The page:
We are looking at one fascinating book: Faith Formation in a Secular Age, by Andrew Root. In the first half of the book he maps the age of obligation and duty giving way to the age of authenticity where authenticity is understood as being true to one’s own self. Inherent to authenticity’s supreme value is youthfulness, a category describing those who are seen as most relevant because they pursue authenticity.
Root also sketches three kinds of Secular:
Secular 1: Sacred versus Secular Planes
Secular 2: Religious versus A-religious Spaces
Secular 3: The Negating of Transcendence
In Secular 1 the zone for transcendence was a dual plane of the eternal and temporal. In Secular 2 the zone for the transcendent was reduced to spatial locales. Secular 2 locked transcendence in the religious space. In Secular 3 the zone for transcendence becomes negated. Now in front of the doorway into the transcendent are barriers with signs that read “closed” and “out of order.
All to set up what faith means for those caught in the age of authenticity and trapped into Secular 3. Remember, that Secular 3 values one’s experience as the path to authenticity, but not all experience is positive. Root likes the term “negation,” which is a kind of cruciformity.
Faith is to experience the encounter of Christ through the negation of the cross. Faith is not just an act of trust (this is to give it over to the immanence of Secular 3 and the battles of Secular 2). Rather, faith for Paul is something ever strange to our modern ears. Faith is actually to enter into Christ; it is to have our own being taken into the being of Jesus. Faith is to find our self bound to the faithfulness of Christ, who goes to the cross out of obedience to the Father.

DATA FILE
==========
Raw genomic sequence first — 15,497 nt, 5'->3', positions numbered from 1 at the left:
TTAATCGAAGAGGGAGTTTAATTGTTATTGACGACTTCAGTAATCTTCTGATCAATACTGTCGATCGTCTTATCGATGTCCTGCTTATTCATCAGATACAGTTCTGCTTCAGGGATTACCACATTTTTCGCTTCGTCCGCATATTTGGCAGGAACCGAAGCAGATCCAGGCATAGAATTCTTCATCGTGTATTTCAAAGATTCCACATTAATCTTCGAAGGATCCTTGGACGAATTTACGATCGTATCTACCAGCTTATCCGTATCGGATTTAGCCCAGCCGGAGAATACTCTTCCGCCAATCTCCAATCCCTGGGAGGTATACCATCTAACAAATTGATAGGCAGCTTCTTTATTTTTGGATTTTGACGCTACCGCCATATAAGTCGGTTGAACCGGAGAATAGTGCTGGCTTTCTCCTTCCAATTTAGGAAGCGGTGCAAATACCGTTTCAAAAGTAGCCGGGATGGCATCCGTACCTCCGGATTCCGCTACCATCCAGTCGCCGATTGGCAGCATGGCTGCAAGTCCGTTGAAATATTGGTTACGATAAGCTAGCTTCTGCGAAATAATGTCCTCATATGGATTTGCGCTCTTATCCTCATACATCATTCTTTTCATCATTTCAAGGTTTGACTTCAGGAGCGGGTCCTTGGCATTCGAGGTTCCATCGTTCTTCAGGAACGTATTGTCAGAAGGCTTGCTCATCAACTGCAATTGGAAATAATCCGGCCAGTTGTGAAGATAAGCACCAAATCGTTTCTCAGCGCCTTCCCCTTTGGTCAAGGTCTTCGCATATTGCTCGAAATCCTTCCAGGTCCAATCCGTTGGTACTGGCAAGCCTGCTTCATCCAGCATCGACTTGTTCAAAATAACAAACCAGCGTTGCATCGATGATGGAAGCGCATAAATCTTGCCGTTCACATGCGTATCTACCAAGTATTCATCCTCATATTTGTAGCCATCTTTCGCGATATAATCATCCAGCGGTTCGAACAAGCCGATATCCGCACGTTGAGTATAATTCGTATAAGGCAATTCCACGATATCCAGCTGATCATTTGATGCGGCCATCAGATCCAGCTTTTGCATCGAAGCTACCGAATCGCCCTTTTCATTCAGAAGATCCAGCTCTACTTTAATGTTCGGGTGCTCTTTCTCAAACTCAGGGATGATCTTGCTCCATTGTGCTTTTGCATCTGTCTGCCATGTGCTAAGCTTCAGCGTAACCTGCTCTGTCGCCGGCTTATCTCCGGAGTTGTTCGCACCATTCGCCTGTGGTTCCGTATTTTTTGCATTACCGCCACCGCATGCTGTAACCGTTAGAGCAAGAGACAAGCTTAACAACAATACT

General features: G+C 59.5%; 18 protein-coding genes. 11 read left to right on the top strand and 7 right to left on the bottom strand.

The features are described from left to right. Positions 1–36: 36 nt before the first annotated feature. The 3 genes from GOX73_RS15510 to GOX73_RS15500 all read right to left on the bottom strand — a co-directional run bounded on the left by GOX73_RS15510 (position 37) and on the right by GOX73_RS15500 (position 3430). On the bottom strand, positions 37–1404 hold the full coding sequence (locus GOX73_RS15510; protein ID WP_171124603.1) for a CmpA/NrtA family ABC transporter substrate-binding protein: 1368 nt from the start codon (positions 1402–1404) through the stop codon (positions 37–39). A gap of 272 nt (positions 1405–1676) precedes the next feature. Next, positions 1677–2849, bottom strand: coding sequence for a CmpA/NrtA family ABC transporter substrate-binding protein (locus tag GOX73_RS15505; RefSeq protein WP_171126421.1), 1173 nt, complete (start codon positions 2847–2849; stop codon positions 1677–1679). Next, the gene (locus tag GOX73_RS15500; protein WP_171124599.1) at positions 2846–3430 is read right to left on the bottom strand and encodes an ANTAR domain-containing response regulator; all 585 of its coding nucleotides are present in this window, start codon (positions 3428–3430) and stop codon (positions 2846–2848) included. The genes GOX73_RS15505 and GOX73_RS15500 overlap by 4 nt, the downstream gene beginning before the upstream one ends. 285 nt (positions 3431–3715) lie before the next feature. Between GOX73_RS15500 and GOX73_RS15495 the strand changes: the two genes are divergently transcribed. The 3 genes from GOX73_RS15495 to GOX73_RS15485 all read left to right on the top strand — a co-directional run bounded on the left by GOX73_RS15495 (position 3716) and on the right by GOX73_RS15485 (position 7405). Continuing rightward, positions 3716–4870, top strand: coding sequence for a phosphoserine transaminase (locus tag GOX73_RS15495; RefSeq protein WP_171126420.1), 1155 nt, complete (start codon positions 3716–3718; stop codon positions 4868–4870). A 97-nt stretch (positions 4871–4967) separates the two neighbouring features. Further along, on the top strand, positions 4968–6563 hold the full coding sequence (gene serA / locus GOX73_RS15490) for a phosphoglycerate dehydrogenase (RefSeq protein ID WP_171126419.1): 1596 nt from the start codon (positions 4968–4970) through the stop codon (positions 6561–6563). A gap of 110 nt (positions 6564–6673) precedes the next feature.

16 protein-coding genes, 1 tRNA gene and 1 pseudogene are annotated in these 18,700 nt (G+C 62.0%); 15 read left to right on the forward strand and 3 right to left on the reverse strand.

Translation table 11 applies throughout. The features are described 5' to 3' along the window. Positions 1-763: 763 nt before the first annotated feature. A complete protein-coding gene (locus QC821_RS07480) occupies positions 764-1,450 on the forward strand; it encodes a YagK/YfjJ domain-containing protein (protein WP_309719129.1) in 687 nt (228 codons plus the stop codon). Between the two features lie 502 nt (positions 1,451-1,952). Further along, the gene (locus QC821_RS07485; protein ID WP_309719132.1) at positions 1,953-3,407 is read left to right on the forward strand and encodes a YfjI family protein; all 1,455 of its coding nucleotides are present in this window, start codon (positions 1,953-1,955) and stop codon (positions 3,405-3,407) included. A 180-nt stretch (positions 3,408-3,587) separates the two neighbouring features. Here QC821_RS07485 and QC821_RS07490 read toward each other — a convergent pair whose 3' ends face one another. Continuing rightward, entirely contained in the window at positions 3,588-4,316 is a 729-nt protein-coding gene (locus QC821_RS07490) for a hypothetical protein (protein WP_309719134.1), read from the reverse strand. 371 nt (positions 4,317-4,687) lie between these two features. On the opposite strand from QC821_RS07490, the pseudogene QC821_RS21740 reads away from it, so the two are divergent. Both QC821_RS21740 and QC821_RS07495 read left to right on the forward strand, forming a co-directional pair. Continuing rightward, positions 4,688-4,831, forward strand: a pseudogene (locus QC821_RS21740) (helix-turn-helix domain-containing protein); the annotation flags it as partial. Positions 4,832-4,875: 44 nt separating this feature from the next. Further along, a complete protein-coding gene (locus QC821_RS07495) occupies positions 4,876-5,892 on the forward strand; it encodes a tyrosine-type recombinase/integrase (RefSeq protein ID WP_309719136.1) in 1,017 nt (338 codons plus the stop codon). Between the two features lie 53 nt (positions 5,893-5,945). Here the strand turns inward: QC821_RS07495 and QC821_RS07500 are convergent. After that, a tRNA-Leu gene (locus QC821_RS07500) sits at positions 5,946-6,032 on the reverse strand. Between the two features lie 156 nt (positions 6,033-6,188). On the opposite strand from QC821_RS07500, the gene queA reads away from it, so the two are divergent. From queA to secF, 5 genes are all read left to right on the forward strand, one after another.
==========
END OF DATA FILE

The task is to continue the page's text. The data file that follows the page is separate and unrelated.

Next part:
Andrew Root then interprets Paul’s story through his pre-conversion zeal and then his conversion to negation.
Root then sees this through the lens of Secular 2 where faith is seen as radical commitment and action.
Then he turns to Paul’s conversion to Christ as the erasure and repenting from zeal to Christ and to a faith like Abraham’s (who was also “reckoned righteous” but for faith, not zeal), who was crucified, and this ties then into cruciformity/negation and to true life as ministry in union with others for the good of others.
If Phinehas is righteous through commitment that leads to the strongest of actions, then Abraham is righteous for the weak act of faith. If the spear is the weapon that wins Phinehas righteousness, then Abraham receives righteousness by faith. For Paul, faith becomes a unique category that stands in opposition to the forceful, committed action of his boyhood hero, Phinehas.
So following this thread, Paul sees that Abraham is righteous not because of his own action but rather because he seeks God in what is impossible, in and through the negation (the crucifixion) of his experience.
Abraham has faith because he suffers barrenness, facing the depths of weakness so that the act of God might come to him, ministering life out of negation. Abraham is righteous because he has embraced the gift of faith, not through committed action like Phinehas, but by embracing his negation and seeking a minister who can turn negation into new life.
Faith, then, in Secular 3 in the age of authenticity looks like this:
But while the age of authenticity endorses a naturalism that gives heft to the gravitational pull of Secular 3, it also creates cross-pressure not unlike Paul’s own. Authenticity makes experience essential, but this experience often hits the cold walls of negation. Secular 3 pulls a dirty trick; it tells people to feel, to dive deeply into their experiences (“for experience is all there after all,” whispers Secular 3). But following these experiences too deeply opens you to mystery or longing that moves you to see beyond the natural and material. Secular 3 then admonishes you for these experiences, negating them with doubt.
Union with others in love, that is in negation, is Secular 3 faith.